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Leicestershire patient care project shortlisted in prestigious awards.

By: | Tags: | Comments: 0 | August 27th, 2019

A project to improve patient care by making best use of capacity across Leicestershire Partnership NHS Trust (LPT) District Nursing teams has been shortlisted for the prestigious Nursing Times Awards.

Nurses and managers from LPT who were supported by Newton Europe, worked with NHS Leicestershire Health Informatics Service (LHIS) to develop an automatic system which takes clinical information from patients care plans and allocates nurses to visit patients in their own home.

Working closely with software developers from TPP, staff from LPT and LHIS also organised a national conference to pass on their learning to colleagues from 38 different organisations from across the country.

The project has now been shortlisted for the “Technology and Data in Nursing” category of the awards.

LPT has been shortlisted by the Nursing Times six times in the past five years, and has had the national winner in the associated Student Nursing Times awards.

The project involved introducing the additional software to generate optimum visit lists for the 300 community nurses and community healthcare assistants working across Leicester, Leicestershire and Rutland.  Each list carefully balances a range of factors, including the individual needs of the 9,000 patients, travel distances, the number of staff available, their working hours, and their skill set.

It formed part of a transformation project which has seen staff competencies standardised, new skills for some staff,  a reduction in the amount of paper work staff had to complete and increased technology to update patients electronic records at the point of care.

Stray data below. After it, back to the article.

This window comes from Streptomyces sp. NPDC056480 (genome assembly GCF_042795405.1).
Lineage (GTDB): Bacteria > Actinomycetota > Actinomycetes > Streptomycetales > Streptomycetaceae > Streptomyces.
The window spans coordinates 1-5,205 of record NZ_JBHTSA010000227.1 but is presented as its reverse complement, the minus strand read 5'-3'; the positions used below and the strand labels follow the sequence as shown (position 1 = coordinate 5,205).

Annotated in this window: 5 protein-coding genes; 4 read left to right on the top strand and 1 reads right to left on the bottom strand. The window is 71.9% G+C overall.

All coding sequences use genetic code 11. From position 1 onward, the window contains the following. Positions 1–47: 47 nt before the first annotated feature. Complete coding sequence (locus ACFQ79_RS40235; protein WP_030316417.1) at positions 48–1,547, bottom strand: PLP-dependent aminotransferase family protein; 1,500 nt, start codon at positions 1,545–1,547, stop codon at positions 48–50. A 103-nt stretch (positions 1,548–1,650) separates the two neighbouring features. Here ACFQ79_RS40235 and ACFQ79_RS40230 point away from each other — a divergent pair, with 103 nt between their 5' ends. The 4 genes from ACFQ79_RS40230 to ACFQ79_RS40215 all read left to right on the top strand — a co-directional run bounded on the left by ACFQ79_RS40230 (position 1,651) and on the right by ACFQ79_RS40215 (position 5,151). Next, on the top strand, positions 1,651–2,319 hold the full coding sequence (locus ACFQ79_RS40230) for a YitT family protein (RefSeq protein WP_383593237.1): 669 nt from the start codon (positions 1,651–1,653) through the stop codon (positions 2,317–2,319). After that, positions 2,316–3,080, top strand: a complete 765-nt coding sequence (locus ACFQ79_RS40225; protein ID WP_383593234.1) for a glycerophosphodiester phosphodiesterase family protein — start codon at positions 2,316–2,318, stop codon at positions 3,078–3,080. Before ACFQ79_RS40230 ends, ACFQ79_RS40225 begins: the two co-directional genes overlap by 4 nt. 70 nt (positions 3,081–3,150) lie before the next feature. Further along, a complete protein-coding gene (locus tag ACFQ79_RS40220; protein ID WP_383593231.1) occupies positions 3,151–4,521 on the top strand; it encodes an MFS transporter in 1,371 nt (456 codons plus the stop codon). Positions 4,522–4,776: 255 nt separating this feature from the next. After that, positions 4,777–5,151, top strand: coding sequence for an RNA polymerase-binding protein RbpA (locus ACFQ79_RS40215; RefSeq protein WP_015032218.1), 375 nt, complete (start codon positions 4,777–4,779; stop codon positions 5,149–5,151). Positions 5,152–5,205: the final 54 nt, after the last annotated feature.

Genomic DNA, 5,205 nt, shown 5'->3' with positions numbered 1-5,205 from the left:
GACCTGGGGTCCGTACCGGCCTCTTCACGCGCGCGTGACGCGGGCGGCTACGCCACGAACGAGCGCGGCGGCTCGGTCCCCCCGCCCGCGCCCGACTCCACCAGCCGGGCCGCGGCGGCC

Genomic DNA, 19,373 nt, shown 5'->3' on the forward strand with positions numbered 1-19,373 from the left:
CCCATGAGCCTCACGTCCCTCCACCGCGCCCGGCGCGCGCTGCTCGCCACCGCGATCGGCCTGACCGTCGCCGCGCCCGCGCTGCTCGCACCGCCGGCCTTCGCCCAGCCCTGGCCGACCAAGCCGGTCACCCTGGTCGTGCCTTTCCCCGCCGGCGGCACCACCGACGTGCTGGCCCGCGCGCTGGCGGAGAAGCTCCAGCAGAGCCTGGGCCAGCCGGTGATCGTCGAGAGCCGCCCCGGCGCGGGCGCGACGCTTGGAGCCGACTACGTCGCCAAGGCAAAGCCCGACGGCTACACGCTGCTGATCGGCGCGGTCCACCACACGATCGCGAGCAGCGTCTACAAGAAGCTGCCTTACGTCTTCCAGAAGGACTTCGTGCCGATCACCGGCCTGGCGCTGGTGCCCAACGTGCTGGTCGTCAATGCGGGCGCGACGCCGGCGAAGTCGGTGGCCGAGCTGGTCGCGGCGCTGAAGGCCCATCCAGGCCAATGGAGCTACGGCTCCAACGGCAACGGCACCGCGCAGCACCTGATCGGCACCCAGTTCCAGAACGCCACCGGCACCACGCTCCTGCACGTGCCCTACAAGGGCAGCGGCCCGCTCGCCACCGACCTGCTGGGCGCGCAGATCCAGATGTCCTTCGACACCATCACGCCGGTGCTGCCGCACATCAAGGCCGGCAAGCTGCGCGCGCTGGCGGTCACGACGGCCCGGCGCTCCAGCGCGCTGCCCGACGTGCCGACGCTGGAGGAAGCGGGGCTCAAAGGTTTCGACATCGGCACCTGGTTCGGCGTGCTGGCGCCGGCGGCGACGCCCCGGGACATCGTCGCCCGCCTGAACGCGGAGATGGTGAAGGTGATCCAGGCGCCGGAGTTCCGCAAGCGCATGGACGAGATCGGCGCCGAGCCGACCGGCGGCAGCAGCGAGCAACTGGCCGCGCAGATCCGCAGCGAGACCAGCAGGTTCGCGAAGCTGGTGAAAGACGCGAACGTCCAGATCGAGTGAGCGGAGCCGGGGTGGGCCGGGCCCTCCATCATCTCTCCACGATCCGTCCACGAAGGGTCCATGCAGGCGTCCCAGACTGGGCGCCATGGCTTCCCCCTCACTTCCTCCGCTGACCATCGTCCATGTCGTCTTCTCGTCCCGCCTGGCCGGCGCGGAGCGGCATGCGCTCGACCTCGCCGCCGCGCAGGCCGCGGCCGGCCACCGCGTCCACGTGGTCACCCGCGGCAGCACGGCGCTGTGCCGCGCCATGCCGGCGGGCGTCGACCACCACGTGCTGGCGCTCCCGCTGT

The software is called Autoplanner, which developers at TPP have added to their SystmOne clinical system.

Rachel Dewar, Head of Community Health Services, CHS Division from Leicestershire Partnership NHS Trust said:

“as demand for community nurses continues to grow, it is important that we do all we can, to ensure that we can deliver care in the most efficient way, this work has ensured that we have a clear knowledge of our demand, and capacity, and that we can allocate work to nurses fairly, ensuring that they feel supported to care for patients.
 
The results have been very positive. Face-to-face patient contact time increased from 31 per cent of nurse time to 71 per cent; we have saved 2.5 hours’ planning time each day in each of the 30 teams; we have saved 12 hours’ per day in clinical staff time; the workload is shared more equitably among staff; it is easier to allocate time for staff training and supervision; staff vacancies have reduced, and the proportion of staff reporting they can complete their workload in their contracted hours has increased. We are sending staff with the right skills to the right patient at the right time.”

Simon Jones, IM&T Business Manager from NHS Leicestershire Health Informatics Service said:

“LHIS worked closely with TPP and LPT on the IT solution to enable the Transformation Project to achieve right staff, right skill, right place, at the right time. AutoPlanner is built into the Electronic Patient Record system and therefore does not require any additional software.
 
AutoPlanner takes information entered into the system to generate a plan for that day’s patient visits. Nursing staff were previously undertaking the planning manually. The benefits delivered in the Project have been impressive and we are working with LPT to roll this functionality out to other services.”

Matthew Stickland, senior analyst from TPP, said:

“Working with LPT and LHIS on Autoplanner was a fantastic project for TPP. We are delighted to hear about the amazing results in improving nurse contact time with patients and saving planning time for upcoming visits. This is a great example of how technology can assist in transformation – improving patient care, helping frontline staff and reducing costs.”

The software is now being introduced to other LPT services which require visits to patients’ homes, including continence, phlebotomy and to the service provided by our 22 volunteer drivers who make 6,000 journeys per year to take patients to and from clinics.

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